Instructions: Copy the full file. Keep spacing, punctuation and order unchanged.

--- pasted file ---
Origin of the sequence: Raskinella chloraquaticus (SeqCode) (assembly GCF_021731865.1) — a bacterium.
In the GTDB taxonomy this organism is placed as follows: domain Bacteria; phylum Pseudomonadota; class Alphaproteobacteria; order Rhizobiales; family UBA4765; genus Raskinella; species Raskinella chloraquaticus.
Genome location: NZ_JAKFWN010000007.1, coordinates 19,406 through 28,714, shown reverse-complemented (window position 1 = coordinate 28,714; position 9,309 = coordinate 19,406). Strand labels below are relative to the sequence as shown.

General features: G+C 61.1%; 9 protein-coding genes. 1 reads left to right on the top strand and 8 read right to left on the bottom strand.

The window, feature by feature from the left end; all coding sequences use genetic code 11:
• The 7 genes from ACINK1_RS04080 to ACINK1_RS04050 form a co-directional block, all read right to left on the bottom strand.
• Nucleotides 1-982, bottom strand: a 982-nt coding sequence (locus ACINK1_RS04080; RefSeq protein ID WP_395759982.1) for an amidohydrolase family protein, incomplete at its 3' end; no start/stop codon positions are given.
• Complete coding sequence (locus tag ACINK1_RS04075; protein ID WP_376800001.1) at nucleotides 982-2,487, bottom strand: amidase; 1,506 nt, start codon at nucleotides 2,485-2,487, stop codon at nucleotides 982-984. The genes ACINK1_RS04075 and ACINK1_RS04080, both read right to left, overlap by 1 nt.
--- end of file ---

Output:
Origin of the sequence: Raskinella chloraquaticus (SeqCode) (assembly GCF_021731865.1) — a bacterium.
In the GTDB taxonomy this organism is placed as follows: domain Bacteria; phylum Pseudomonadota; class Alphaproteobacteria; order Rhizobiales; family UBA4765; genus Raskinella; species Raskinella chloraquaticus.
Genome location: NZ_JAKFWN010000007.1, coordinates 19,406 through 28,714, shown reverse-complemented (window position 1 = coordinate 28,714; position 9,309 = coordinate 19,406). Strand labels below are relative to the sequence as shown.

General features: G+C 61.1%; 9 protein-coding genes. 1 reads left to right on the top strand and 8 read right to left on the bottom strand.

The window, feature by feature from the left end; all coding sequences use genetic code 11:
• The 7 genes from ACINK1_RS04080 to ACINK1_RS04050 form a co-directional block, all read right to left on the bottom strand.
• Nucleotides 1-982, bottom strand: a 982-nt coding sequence (locus ACINK1_RS04080; RefSeq protein ID WP_395759982.1) for an amidohydrolase family protein, incomplete at its 3' end; no start/stop codon positions are given.
• Complete coding sequence (locus tag ACINK1_RS04075; protein ID WP_376800001.1) at nucleotides 982-2,487, bottom strand: amidase; 1,506 nt, start codon at nucleotides 2,485-2,487, stop codon at nucleotides 982-984. The genes ACINK1_RS04075 and ACINK1_RS04080, both read right to left, overlap by 1 nt.